Here’s a question I’d like you “weigh in” on today:
How does the technology we use shape us, for better and worse?
I’m thinking through this question in light of this quote:
Technology has always rearranged our social and psychic furniture. As Jesuit priest and media scholar John Culkin pointed out, “We shape our tools and thereafter they shape us.” Ever since the printing press, evangelicals have always been at the front of the line for new technologies for spreading the Word. Radio, TV, the Web, and worship with rock bands, video clips, and PowerPoint presentations have become common.
There are two easy responses to technological innovation: embrace it or reject it. As evangelicals, we have a tendency to embrace popular culture, with its bent toward the ephemeral. Ironically, while we jazz up our worship spaces with gadgets and glitz, it is often specialists of technology and culture who caution greater reflection . One thinks of Marshal McLuhan’s The Medium Is the Message and Neil Postman’s Amusing Ourselves to Death. In his bestseller, The Shallows, Nicholas Carr argues that in the Internet age we are losing our capacity for deep thinking, reading, and conversation. Instead of deep sea divers, he says, we jet ski on a sea of words and especially images. Having taught a generation of students to develop new technologies, MIT professor Sherry Turkle raises this question from a commonsense perspective. The title of one of her recent books tells the story: Alone Together: Why We Expect More of Technology and Less of Each Other.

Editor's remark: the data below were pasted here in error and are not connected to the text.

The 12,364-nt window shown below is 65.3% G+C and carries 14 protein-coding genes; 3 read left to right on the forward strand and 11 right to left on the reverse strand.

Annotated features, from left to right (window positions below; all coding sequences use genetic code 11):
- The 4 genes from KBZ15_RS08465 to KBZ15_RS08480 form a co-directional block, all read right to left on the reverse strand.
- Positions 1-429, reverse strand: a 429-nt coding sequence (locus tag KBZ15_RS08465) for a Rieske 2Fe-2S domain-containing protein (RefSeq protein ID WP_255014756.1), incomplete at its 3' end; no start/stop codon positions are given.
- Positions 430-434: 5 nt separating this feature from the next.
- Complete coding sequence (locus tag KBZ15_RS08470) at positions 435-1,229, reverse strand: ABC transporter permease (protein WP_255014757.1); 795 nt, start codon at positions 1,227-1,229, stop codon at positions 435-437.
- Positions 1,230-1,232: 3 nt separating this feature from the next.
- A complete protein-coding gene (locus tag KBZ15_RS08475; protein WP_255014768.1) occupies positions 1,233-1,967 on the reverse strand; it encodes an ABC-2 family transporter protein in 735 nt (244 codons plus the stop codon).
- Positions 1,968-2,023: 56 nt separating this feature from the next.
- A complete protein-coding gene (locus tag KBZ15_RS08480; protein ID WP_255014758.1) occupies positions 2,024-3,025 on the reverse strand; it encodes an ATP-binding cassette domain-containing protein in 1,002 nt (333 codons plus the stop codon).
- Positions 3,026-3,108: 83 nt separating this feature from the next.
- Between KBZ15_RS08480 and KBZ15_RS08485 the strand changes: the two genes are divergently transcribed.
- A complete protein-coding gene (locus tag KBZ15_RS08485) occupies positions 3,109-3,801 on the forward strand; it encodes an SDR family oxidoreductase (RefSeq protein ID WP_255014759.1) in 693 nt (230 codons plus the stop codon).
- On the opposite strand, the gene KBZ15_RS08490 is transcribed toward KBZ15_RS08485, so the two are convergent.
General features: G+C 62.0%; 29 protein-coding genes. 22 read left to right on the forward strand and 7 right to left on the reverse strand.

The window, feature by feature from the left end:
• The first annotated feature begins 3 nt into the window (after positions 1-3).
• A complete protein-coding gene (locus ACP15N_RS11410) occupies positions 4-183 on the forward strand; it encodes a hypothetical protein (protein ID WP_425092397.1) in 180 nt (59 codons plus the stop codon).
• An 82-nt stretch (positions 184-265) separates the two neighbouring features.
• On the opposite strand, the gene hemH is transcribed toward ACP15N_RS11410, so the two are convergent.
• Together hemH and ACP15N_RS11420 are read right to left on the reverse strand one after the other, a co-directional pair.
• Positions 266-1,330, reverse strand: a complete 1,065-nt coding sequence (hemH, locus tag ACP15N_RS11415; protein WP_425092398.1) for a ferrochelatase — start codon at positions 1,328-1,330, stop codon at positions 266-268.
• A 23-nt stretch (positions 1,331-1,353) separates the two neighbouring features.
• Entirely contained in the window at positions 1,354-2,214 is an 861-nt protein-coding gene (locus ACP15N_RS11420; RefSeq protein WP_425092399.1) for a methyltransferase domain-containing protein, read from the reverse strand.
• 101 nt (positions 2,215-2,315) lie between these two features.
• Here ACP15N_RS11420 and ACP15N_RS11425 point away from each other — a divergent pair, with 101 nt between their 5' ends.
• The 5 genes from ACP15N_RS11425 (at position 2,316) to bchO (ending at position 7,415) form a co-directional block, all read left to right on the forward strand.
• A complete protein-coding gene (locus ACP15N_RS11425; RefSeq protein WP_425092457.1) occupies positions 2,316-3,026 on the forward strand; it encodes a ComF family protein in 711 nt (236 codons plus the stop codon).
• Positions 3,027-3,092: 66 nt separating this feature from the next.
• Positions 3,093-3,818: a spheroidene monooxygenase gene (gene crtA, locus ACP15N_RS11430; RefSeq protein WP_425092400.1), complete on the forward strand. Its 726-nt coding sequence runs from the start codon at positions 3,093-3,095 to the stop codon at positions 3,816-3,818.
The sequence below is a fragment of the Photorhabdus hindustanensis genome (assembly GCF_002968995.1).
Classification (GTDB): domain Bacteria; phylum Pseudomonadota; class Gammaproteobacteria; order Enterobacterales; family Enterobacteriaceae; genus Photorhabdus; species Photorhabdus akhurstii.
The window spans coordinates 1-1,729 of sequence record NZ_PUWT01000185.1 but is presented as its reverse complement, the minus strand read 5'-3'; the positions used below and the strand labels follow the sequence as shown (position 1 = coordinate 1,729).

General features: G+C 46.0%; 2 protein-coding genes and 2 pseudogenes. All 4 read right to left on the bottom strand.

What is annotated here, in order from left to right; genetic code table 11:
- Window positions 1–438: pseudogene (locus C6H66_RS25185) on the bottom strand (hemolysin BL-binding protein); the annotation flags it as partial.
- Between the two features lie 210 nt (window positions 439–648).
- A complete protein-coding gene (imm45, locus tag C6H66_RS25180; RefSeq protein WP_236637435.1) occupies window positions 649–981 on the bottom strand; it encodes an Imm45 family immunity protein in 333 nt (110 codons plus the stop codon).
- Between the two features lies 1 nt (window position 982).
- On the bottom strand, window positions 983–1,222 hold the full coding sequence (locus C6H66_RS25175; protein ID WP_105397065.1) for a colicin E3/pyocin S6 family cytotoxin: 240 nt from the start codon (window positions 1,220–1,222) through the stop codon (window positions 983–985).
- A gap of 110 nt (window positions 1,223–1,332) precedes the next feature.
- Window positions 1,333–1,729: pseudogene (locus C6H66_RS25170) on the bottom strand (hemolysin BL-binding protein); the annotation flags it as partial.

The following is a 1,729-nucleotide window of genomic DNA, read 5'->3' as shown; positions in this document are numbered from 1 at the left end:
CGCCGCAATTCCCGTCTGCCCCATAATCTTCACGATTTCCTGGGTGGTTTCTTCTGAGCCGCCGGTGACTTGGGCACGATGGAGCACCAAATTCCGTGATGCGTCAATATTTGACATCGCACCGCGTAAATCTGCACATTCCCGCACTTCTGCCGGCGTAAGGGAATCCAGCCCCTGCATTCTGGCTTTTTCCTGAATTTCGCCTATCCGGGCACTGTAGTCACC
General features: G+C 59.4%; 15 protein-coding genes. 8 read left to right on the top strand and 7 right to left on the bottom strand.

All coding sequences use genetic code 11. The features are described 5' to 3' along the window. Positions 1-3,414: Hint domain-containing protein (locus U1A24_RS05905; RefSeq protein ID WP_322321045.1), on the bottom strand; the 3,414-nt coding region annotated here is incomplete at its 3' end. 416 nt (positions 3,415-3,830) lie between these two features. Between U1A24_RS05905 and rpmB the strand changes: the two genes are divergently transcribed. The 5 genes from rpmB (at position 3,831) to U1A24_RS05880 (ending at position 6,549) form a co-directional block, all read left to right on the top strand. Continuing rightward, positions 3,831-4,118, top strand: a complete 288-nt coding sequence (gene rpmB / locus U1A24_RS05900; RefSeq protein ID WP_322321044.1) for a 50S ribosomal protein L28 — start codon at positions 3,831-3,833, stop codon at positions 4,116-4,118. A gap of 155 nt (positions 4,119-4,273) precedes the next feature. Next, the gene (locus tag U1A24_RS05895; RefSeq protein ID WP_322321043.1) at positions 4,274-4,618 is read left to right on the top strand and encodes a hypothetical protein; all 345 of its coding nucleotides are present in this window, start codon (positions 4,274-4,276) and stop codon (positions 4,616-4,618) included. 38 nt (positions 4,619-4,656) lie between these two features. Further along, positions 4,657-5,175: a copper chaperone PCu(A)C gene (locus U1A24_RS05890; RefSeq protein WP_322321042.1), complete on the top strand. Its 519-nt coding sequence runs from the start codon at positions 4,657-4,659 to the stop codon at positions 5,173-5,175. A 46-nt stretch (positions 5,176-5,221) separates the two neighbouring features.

Horton, Michael S. (2014-10-07). Ordinary: Sustainable Faith in a Radical, Restless World (p. 61). Zondervan. Kindle Edition.